‘Creating Absence’ twists the ordinary

"Creating Absence" will be on display at the Utah Museum of Contemporary Art through Nov. 23.
“Creating Absence” will be on display at the Utah Museum of Contemporary Art through Nov. 23.

Occupying the gallery space near the reception desk at the Utah Museum of Contemporary Art (UMOCA) is the group show “Creating Absence” by Ogden-based collective O-Town Arts. Representing the works of Bruce Case, Holly Jarvis, Derek Rigby and Josh Winegar, this show, which runs through Nov. 23, is part of the larger Utah Biennial. Concerned with the strangeness of everyday life, the exhibit aims to examine how normal circumstances can become jarred and warped.
In the gallery space, the grotesquely balanced sculpture “Clamped Filters” by Bruce Case is noticed first and dominates the center of the gallery. Made of metal braces, pipes, a plank of wood and some filters, the piece is a seemingly random collection of found objects and appears on the brink of collapse. Centered on a cinder block, the composition eerily floats. The dynamics of its objects and weights horrifically defy gravity. Nothing about the formation is structurally sound and every fiber of the viewer’s body knows and fears its imminent collapse. Yet it remains standing, defiant to the laws of physics, beguiling the audience’s expectations.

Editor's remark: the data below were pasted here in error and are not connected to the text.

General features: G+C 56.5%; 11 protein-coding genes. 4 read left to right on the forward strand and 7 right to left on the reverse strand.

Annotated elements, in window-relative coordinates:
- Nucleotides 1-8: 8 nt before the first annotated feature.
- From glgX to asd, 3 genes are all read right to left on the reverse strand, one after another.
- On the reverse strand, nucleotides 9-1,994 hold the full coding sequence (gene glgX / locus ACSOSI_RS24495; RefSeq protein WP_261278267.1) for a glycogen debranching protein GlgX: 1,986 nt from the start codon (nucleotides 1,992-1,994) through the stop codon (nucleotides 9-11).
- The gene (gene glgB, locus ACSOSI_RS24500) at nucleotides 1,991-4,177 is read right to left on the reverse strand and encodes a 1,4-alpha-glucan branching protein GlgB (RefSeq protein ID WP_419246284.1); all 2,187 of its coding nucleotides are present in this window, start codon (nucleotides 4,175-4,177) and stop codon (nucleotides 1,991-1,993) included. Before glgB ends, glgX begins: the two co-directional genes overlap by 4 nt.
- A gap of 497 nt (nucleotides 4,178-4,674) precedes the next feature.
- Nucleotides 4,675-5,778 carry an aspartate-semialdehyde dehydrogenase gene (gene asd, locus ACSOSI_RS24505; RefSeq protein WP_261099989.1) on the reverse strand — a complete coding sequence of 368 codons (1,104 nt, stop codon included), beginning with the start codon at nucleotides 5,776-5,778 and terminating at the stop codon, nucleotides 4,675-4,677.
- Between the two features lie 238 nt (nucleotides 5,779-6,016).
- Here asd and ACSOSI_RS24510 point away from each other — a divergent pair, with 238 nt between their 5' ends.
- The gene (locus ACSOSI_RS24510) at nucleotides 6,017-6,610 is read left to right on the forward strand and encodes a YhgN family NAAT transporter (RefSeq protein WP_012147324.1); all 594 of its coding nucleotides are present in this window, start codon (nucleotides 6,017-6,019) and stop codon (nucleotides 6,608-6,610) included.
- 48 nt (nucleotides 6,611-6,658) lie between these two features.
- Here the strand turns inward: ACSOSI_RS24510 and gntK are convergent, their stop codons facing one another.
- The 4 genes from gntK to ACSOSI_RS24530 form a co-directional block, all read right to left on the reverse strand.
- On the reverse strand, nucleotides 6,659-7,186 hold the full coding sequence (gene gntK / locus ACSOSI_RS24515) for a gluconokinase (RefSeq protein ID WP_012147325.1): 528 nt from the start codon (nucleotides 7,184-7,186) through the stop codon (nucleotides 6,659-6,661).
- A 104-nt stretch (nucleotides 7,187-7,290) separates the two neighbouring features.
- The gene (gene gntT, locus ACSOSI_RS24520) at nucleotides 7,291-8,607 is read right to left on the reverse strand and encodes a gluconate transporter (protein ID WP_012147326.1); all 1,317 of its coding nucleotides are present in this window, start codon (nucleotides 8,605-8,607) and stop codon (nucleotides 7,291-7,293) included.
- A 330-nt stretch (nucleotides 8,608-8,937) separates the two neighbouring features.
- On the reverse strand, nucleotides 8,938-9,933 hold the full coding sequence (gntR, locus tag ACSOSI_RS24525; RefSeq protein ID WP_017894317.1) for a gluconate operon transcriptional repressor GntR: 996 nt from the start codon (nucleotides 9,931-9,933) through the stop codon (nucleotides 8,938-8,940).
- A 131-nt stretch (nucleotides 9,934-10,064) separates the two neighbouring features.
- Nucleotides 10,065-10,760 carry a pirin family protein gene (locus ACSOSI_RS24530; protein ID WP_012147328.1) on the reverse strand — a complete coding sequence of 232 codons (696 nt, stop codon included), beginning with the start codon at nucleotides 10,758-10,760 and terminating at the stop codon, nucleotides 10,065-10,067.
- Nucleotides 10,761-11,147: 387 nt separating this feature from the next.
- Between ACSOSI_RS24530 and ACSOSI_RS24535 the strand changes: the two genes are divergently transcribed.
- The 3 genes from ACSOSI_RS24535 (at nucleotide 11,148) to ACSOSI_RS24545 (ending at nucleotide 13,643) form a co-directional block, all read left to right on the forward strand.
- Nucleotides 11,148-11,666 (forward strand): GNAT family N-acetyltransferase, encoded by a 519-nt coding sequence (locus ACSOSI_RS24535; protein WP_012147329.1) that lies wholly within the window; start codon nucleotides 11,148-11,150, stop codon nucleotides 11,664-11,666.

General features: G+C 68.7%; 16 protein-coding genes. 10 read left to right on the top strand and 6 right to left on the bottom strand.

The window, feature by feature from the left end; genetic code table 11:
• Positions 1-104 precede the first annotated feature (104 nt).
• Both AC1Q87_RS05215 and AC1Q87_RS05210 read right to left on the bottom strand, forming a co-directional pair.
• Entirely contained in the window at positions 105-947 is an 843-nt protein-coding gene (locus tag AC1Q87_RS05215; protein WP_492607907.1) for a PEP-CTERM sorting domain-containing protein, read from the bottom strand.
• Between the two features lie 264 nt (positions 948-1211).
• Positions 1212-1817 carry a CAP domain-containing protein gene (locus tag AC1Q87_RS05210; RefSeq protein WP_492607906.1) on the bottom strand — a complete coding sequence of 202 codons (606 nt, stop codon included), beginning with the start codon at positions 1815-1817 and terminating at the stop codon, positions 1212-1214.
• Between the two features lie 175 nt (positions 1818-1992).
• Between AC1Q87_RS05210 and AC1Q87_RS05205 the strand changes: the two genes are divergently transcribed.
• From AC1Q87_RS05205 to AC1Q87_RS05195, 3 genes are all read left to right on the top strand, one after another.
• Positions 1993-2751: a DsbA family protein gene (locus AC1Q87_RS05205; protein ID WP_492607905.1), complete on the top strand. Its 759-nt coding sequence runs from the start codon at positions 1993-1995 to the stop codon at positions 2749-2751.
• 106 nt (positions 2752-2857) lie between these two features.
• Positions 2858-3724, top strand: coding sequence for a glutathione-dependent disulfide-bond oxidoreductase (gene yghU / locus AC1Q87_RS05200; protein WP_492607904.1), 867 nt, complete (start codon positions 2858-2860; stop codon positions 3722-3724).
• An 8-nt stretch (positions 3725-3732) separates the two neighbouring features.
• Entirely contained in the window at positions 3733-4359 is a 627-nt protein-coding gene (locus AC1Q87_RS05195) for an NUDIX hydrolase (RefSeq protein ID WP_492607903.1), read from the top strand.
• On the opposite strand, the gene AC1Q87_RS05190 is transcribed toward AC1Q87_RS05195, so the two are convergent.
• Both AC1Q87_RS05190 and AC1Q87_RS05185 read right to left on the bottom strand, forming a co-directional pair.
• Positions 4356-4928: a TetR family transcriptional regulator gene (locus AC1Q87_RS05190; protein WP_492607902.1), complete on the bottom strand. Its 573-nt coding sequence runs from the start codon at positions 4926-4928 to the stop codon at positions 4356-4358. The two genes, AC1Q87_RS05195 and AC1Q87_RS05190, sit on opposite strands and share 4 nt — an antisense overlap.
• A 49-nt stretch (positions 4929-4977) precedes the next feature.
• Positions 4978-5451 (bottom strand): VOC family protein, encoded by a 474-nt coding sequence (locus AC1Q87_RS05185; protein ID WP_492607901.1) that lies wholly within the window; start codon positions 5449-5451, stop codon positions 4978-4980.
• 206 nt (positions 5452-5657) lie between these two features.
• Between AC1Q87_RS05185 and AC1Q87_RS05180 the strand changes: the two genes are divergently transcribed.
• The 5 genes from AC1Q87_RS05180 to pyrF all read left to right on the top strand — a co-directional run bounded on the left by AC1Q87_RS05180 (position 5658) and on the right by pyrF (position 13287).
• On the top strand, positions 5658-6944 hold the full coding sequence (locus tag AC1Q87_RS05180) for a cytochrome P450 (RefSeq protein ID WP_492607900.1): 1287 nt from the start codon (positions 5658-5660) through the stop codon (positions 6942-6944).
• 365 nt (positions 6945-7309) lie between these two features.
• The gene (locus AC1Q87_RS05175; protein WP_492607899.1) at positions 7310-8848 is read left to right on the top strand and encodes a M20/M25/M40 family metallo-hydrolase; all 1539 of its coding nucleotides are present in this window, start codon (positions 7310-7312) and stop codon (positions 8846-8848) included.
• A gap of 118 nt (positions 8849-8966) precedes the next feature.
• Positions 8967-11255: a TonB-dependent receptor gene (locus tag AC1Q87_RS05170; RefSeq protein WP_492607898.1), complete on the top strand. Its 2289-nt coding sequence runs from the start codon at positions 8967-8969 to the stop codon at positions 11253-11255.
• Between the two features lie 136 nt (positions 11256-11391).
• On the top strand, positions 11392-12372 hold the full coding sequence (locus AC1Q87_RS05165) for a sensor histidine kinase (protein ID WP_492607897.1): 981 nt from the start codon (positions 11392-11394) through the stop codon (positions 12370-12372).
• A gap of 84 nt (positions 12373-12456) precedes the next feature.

Upon closer inspection, the plank of wood reveals itself as an old teeter-totter board. By shifting and disfiguring a common toy, Case is able to highlight how the most inane objects can become estranged from reality and experience. With sharp jarring angles on the verge of crumbling and impaling the viewer, “Clamped Filters” forces the audience, almost unconsciously, to move closer to the walls where visual art is available.
Looking at the decorated walls, the viewer can then appreciate the intimate juxtapositions of Josh Winegar’s photographic works. The simple idea of taking family snapshots and folding them into new compositions becomes an ambiguous statement of truth — the folded photographs vanish the subjects, leaving horizon lines and floating body parts. By fading direct content, the photographs betray a feeling of apprehension. Image after image of gnarled, mannequin-like limbs float over fields, walls and paths.
By removing the family from family photos, Winegar creates an ephemeral sense of wonder and confusion through the act of destruction. The physical creases of the photograph remind spectators that physical objects are different from the objects they portray. Through erasure, Winegar creates and calls attention to an absence more powerful and telling than the simple snapshots he eviscerated.
Looking into the feelings and ideas spurred in the presence of absence, these artists demonstrate the power ordinary forms possess. From the reordering of children’s play equipment to the manipulation of family memories, this show reveals how everyday becomes strange and the promises disjunction holds.